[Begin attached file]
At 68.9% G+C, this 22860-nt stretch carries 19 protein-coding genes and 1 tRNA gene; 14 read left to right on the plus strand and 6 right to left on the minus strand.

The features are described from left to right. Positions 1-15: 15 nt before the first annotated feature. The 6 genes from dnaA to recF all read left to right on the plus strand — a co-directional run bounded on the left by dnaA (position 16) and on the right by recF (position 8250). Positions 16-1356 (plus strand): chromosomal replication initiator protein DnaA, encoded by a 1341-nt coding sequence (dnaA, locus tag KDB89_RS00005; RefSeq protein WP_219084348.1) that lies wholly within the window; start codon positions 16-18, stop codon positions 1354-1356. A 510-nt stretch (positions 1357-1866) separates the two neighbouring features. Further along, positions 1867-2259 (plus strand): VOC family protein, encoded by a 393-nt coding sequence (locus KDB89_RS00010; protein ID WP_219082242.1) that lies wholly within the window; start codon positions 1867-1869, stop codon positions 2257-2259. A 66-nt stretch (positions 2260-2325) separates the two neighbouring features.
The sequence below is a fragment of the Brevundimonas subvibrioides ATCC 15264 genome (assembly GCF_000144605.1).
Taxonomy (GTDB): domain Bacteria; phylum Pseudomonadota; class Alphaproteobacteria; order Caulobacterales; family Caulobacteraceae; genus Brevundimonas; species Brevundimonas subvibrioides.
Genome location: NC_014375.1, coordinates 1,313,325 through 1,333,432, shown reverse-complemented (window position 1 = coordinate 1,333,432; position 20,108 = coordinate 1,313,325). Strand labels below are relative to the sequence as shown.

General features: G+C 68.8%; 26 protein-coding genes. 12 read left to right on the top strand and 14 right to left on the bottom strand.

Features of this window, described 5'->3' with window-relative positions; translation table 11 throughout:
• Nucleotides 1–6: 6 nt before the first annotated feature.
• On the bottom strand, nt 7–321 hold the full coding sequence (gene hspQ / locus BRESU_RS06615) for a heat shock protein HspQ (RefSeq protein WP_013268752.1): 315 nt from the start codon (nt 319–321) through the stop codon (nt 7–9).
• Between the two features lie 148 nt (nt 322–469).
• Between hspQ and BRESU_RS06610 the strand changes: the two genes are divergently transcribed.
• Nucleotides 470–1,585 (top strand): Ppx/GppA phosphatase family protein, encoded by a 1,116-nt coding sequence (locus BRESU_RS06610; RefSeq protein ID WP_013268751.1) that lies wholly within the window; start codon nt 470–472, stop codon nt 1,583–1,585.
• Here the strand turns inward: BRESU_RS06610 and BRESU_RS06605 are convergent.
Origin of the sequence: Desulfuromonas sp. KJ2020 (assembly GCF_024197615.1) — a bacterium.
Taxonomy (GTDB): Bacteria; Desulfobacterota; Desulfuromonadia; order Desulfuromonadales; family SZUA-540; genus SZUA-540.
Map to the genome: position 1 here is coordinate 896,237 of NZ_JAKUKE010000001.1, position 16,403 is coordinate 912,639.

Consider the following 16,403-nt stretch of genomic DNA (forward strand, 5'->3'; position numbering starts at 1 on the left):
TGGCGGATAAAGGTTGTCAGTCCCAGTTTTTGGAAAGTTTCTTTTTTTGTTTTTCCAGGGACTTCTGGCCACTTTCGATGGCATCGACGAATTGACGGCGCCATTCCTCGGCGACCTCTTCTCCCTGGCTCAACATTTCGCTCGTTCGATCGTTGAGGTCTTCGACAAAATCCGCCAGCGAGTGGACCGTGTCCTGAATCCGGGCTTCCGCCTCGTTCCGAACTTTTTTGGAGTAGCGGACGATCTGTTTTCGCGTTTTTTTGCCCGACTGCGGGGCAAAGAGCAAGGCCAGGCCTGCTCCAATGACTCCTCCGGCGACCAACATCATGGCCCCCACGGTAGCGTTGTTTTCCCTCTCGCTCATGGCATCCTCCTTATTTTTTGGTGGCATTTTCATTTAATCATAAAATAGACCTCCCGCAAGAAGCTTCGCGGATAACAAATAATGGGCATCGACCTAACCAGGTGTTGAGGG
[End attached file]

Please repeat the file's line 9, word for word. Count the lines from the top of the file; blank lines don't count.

• On the bottom strand, nt 7–321 hold the full coding sequence (gene hspQ / locus BRESU_RS06615) for a heat shock protein HspQ (RefSeq protein WP_013268752.1): 315 nt from the start codon (nt 319–321) through the stop codon (nt 7–9).